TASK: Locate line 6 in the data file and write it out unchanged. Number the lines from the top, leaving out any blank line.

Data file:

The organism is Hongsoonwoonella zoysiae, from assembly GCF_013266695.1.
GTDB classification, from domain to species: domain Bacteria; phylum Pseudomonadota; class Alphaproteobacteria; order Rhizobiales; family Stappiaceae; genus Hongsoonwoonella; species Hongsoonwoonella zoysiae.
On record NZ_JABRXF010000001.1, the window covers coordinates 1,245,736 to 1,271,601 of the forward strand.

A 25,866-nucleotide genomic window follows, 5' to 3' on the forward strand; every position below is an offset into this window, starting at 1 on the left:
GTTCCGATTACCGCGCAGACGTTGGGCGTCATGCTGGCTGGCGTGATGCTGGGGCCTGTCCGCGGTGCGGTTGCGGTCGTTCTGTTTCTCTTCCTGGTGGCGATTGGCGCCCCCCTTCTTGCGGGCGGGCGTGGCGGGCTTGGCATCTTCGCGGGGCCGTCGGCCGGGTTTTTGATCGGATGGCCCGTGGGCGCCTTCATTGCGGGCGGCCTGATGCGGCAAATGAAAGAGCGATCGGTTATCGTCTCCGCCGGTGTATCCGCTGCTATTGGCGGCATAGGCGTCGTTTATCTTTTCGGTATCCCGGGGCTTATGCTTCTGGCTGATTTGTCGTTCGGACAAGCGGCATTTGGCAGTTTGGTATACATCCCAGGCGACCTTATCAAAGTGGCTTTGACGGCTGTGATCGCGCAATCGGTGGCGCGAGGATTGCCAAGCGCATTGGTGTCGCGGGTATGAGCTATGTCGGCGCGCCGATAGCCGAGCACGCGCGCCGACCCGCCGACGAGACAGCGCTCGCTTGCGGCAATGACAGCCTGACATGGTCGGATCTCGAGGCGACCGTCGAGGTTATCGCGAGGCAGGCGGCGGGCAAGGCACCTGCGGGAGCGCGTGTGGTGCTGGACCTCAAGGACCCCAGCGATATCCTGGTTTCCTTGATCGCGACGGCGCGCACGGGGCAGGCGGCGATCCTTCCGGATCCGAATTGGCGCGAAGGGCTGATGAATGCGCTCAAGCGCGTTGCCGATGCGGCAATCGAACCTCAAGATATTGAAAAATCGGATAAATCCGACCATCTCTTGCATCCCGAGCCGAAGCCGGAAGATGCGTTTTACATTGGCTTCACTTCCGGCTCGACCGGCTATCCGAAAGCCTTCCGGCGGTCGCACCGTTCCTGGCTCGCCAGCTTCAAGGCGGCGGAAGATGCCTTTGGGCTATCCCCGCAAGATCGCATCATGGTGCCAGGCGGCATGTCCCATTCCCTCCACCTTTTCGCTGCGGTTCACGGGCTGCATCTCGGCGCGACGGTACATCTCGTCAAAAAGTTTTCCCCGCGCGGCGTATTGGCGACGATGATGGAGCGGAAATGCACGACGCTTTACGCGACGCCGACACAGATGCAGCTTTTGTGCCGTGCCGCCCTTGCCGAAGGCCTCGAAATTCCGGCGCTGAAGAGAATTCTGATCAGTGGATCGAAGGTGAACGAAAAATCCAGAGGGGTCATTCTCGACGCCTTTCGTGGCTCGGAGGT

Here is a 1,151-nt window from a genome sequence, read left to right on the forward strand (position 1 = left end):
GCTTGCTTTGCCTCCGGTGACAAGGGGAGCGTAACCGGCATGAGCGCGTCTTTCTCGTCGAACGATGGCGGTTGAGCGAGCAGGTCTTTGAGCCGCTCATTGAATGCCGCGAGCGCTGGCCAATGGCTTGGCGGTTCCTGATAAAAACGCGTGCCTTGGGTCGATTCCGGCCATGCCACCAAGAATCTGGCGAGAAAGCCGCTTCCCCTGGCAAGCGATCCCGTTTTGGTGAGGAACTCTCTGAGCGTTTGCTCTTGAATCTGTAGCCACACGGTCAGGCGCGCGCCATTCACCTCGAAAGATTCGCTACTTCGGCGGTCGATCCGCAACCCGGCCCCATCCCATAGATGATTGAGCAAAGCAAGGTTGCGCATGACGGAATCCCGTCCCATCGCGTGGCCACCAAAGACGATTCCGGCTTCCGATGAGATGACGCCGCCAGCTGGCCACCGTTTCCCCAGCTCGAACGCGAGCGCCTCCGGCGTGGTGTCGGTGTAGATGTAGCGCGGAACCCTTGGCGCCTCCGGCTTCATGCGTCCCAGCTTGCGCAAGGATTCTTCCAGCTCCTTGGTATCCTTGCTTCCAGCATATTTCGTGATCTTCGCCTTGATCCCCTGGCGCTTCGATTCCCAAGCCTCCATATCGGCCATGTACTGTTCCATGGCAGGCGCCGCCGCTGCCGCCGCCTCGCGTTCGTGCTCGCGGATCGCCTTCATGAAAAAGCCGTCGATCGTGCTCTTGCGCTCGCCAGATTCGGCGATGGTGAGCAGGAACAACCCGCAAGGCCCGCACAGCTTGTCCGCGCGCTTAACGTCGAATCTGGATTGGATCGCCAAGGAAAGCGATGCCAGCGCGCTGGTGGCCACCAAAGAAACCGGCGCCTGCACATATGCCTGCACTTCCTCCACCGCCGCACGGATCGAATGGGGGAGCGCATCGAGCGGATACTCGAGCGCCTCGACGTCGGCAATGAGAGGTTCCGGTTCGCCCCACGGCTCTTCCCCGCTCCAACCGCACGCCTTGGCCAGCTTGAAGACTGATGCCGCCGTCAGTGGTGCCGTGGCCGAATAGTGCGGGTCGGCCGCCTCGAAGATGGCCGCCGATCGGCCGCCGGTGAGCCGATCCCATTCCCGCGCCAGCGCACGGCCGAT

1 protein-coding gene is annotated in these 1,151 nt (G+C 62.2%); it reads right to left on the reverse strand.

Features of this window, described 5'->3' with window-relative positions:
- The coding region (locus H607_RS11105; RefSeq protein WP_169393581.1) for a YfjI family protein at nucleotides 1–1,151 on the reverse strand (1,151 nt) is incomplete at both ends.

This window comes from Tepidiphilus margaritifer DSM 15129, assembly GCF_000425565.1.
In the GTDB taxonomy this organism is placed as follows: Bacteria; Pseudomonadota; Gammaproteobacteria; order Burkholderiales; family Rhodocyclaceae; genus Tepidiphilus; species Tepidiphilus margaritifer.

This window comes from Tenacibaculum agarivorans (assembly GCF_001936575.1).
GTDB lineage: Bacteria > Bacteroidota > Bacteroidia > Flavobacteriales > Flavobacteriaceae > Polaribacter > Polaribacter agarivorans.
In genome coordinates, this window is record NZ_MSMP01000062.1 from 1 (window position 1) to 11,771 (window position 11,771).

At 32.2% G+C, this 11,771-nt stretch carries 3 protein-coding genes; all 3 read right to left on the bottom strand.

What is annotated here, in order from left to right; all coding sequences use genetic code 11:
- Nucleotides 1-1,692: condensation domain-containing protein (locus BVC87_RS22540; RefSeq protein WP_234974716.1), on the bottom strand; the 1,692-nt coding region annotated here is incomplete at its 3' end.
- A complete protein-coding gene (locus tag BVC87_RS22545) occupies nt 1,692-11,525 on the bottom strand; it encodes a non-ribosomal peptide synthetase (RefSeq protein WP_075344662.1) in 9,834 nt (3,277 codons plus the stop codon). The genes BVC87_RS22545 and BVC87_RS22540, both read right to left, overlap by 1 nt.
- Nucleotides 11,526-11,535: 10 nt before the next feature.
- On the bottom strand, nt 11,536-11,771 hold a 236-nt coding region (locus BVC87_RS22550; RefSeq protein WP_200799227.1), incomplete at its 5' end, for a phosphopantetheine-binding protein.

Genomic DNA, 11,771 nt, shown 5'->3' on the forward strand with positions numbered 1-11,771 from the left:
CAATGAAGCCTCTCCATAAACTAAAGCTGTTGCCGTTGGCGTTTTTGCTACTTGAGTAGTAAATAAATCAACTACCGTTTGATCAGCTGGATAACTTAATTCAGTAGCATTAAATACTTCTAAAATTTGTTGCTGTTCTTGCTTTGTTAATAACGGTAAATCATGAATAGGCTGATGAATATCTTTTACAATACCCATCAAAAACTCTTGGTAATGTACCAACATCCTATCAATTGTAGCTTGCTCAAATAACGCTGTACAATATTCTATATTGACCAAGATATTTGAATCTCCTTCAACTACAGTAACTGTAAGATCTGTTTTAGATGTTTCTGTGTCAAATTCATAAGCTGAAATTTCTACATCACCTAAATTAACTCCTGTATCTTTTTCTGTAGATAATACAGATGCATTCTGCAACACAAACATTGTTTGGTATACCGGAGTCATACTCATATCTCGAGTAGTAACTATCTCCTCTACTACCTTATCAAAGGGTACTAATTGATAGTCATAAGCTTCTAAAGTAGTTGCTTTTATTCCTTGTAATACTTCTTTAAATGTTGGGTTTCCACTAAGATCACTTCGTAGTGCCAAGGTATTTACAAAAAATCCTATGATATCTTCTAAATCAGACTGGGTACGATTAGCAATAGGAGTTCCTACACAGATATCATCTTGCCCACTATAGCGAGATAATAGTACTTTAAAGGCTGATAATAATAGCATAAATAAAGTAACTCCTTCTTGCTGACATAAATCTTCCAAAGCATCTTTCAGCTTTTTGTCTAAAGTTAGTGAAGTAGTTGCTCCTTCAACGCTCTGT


Here is a 1,151-nt window from a genome sequence, read left to right on the forward strand (position 1 = left end):